Ikea Marketing

Topics: Marketing, IKEA, Strategic management Pages: 15 (3879 words) Published: October 12, 2010

In 1998, the first IKEA store was opened to the Chinese market in Shanghai, the country’s financial cradle and now ready to expand further. With a consistent economic growth level, China is attractive to most multinational companies as a green of business potential. However, a successful expansion needs to reflect the way in which IKEA understands the marketplace in terms of cultural infrastructure, protection of its brand, trade barriers such as host country legislation, political structure of the intended market e.g. failed market entry in Russia and Japan, although it aims at re-entering Japan.

Earlier this year’09, the company pulled out of a $1 billion investment plan to start retailing in India because of the Indian government’s strict licensing laws for foreign-owned companies whereby the government refused to raise the ownership cap by foreigners from 51% on single-brand stores.

As attractive as the potential Chinese consumer market is with a population of 1.3billion, not all of multinational companies that have ventured have succeeded.

The method of design, production/manufacture of IKEA products as well as distribution, promotion and sales are steered along course by the “IKEA Concept”.

The basis of the IKEA Concept ideology is making available home furnishing products at affordable prices, combining design, quality and functionality. This ideology has helped give access to a vast variety of customers instead of a selective target segment, enabling better living giving a range of lower priced product

IKEA is considering further expansion in emerging markets e.g. more stores in China and new opportunities in India, thorough market assessment is essential especially one which has a pricing strategy taking into account the difference in levels of income of consumers. This paper presents a case study of IKEA’s marketing implementation using techniques such as the marketing mix (the 4Ps) model. The findings illustrate what IKEA must consider in its strategy blue print as it further expands to foster long-term customer relationships and capturing customer value as it adopts a polycentric approach.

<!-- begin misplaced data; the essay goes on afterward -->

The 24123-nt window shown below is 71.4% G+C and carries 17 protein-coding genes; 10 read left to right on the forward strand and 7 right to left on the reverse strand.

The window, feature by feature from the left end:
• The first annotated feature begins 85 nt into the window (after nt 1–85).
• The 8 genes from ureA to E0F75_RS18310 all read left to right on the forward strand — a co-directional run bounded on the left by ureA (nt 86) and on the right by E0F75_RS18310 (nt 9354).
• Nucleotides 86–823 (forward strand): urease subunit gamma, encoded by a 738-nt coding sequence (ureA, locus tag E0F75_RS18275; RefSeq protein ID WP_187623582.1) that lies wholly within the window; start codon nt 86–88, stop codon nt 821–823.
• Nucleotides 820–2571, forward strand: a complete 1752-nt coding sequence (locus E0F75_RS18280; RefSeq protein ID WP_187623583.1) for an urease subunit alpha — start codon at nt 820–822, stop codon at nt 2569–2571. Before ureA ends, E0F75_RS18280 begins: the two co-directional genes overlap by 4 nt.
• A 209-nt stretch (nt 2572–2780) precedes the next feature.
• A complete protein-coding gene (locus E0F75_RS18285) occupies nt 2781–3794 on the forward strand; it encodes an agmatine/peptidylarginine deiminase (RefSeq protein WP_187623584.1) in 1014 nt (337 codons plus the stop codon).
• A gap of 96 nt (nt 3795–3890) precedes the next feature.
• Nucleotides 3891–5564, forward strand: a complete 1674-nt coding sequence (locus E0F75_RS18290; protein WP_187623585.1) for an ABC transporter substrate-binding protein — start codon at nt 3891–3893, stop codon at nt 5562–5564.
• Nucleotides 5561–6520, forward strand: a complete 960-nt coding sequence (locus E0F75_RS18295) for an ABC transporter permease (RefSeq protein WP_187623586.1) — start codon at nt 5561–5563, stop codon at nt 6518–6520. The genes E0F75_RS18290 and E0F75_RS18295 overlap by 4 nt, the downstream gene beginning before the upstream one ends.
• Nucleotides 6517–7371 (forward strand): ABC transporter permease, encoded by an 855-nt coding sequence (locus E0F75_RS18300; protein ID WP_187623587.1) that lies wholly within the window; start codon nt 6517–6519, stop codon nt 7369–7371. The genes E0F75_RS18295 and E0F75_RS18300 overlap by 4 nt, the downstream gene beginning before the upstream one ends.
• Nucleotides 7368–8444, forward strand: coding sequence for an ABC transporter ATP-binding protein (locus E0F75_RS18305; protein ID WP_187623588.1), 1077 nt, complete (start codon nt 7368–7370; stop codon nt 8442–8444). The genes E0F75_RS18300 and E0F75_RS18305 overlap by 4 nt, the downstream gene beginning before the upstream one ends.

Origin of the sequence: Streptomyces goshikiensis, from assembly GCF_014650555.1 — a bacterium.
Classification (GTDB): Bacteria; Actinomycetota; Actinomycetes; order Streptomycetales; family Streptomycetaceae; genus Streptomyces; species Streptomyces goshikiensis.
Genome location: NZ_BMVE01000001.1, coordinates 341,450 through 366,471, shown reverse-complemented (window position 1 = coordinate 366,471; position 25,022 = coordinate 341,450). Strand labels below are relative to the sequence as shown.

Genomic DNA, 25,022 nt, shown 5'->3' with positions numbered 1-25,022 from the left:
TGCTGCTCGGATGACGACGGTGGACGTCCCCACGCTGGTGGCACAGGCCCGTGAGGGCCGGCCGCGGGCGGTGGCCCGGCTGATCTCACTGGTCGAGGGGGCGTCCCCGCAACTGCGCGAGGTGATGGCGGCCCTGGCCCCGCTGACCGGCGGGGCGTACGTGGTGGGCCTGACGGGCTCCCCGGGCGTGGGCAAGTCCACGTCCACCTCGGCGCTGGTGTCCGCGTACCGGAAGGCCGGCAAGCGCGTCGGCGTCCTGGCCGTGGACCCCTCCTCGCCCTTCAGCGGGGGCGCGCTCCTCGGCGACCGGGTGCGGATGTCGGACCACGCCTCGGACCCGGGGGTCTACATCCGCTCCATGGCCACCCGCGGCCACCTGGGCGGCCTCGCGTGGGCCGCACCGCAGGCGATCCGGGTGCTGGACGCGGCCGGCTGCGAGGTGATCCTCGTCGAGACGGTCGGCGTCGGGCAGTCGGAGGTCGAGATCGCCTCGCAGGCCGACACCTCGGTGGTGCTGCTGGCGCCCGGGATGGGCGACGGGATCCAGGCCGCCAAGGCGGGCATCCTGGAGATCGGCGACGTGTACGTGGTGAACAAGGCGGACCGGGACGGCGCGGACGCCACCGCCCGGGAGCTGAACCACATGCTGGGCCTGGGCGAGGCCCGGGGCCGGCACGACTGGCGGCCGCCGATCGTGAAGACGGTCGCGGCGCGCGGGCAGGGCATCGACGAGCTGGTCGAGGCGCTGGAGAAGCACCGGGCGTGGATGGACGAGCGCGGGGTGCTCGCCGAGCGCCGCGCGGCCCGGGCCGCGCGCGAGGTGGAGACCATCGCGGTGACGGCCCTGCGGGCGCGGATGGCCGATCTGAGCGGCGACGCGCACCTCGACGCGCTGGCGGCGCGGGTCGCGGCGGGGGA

2.The IKEA Experience3



3.1 Guerilla Marketing5


4.1The 4 P’s6






5.1SWOT Analysis of China8





5.2PEST Analysis of China10

5.2.1Political Environment10

5.2.2Economic Environment10

5.2.3Sociological Environment10

5.3Managing sustainable growth for the future10





IKEA is one of the largest retailers in the world and is a success story starting from the humble roots of a young entrepreneur from Sweden. Probably the biggest symbol underlying this is with the name itself, coming from the founders initials, Ingvar Kamprad, along with the farm and village from which he was raised, Elmtaryd, Agunnaryd.

IKEA has a long history of being innovators starting with its most famous concept of flat pack and self assembly design. This concept was born in 1956 out of a combination of factors including, competitors trying to influence suppliers to boycott IKEA, the need to reduce costs, and with an employee removing the legs off a piece of furniture to easier transit and an effort to avoid damage. Other concepts where IKEA was a leader with the household furniture industry included, using catalogues, showrooms, restaurants in store, using denim as a furniture fabric, and even with using “particleboard” furniture as a stronger and cheaper alternative to its main natural resource, wood.

Fig 1.1 – IKEA Global Reach and Sales Figures

With IKEA’s success, it has grown and...
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